Tuesday, February 19, 2013

Grounding "Methodological Individualism"

This topic came up indirectly today in conversation about communitarian ethics versus classical liberalism.

Classical liberals usually envision a human subject who can choose who and what to associate with, joining or leaving various communities depending on which offers the best "bundle" of services. This search by individuals, finding their private optimums, is supposed to induce efficiency between providers of services who want to attract as many users as possible. The result, classical liberals say, is a spontaneously generated system of social goods which emerge from individuals' entry and exit into various associations.

The communitarian critique (represented by Habermas, Barber, etc.) is to say that people are social animals; we develop our selves through interaction with others. Classical liberals, according to this account, underrate the role of community which can both enrich life beyond what mere individualism can offer, and also restrict the free exercise of choice which classical liberal social theory depends on.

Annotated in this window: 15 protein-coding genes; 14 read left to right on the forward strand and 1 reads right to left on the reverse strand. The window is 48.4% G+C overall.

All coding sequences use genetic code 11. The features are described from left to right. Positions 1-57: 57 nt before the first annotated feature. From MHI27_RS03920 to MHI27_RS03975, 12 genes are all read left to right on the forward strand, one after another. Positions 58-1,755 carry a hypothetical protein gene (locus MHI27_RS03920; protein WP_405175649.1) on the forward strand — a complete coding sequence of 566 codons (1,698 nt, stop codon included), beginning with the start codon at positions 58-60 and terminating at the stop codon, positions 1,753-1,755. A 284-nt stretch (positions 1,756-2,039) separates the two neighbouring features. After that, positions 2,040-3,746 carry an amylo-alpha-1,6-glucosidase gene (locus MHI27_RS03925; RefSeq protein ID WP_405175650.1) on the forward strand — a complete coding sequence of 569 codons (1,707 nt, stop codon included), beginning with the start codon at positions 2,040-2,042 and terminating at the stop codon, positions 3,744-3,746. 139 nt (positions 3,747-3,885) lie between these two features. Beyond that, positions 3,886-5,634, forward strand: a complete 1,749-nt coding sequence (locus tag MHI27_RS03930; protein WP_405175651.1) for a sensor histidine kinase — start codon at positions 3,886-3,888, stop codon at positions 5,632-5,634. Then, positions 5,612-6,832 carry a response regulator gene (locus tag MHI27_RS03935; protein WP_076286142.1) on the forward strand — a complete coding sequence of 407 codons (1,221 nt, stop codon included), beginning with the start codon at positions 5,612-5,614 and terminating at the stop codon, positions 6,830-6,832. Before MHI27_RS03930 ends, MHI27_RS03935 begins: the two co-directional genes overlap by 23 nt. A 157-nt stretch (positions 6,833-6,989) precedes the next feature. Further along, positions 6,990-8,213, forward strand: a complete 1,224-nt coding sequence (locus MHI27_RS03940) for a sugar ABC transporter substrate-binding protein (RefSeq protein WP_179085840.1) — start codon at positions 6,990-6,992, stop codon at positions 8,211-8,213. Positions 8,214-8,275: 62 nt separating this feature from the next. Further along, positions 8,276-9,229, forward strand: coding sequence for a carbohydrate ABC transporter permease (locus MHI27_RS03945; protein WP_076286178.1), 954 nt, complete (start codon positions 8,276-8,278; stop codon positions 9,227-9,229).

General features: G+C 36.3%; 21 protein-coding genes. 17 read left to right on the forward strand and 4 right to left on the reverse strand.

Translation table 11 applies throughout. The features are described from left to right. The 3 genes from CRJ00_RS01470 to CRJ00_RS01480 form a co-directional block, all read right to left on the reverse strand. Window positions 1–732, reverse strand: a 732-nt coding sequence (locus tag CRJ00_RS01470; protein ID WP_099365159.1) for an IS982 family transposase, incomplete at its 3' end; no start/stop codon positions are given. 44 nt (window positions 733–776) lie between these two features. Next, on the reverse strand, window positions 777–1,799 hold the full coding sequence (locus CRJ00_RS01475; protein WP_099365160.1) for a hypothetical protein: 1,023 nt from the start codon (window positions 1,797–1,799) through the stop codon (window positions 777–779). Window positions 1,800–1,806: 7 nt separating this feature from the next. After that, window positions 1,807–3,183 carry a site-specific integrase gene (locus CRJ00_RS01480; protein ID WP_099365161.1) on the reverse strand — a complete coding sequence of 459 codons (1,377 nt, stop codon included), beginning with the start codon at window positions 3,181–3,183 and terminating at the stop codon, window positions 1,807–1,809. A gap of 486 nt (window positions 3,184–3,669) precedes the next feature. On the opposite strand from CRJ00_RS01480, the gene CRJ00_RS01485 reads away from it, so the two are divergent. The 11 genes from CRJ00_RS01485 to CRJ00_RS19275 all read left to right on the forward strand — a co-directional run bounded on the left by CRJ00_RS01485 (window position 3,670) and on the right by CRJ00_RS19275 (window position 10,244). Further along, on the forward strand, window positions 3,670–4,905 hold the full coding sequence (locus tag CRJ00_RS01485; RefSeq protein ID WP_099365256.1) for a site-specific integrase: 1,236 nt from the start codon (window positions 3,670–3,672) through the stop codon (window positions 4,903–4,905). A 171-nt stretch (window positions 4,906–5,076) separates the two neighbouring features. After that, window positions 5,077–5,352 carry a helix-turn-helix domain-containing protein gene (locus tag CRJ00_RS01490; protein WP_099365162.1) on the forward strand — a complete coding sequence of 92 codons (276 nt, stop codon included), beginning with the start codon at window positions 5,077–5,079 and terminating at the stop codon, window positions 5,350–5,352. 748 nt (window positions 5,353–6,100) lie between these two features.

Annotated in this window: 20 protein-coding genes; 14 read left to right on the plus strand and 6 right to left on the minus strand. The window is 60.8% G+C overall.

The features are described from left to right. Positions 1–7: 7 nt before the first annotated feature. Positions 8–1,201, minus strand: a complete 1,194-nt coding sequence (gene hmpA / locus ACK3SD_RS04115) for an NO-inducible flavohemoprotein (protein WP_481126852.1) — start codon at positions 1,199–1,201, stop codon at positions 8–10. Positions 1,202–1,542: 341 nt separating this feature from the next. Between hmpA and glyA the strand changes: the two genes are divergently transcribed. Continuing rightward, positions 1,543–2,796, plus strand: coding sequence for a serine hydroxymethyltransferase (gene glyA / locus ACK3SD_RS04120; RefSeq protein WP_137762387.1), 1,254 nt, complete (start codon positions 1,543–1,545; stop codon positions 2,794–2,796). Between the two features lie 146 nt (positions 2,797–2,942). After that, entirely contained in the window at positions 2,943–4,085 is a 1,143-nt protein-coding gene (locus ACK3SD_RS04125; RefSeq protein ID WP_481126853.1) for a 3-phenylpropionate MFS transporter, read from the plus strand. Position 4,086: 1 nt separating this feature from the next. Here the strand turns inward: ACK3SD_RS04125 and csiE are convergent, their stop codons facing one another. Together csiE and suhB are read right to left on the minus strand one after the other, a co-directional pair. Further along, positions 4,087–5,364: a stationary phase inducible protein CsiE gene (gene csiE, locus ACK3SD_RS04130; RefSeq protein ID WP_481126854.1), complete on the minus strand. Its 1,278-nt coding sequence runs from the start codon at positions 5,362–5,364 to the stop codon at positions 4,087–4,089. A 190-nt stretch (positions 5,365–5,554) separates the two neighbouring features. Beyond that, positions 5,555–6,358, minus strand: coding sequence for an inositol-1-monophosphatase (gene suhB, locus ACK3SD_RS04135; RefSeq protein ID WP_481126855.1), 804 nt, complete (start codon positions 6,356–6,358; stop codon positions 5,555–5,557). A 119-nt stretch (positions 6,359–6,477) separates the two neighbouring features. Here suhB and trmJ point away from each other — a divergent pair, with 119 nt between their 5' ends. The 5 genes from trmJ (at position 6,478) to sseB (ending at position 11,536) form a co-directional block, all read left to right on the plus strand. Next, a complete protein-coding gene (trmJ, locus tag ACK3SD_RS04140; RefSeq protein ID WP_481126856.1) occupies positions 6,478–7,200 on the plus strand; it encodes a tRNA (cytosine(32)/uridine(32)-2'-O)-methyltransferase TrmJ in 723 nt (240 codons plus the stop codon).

The classical liberal retort to this is "methodological individualism." It is simply a truism that at the core, all choices must be made by individuals so it only makes sense to ground political/philosophical views on individual choices. A community does not exist beyond the coordinated actions of its members, so to speak of "collective preferences", or similar, is just the fallacy of composition writ large.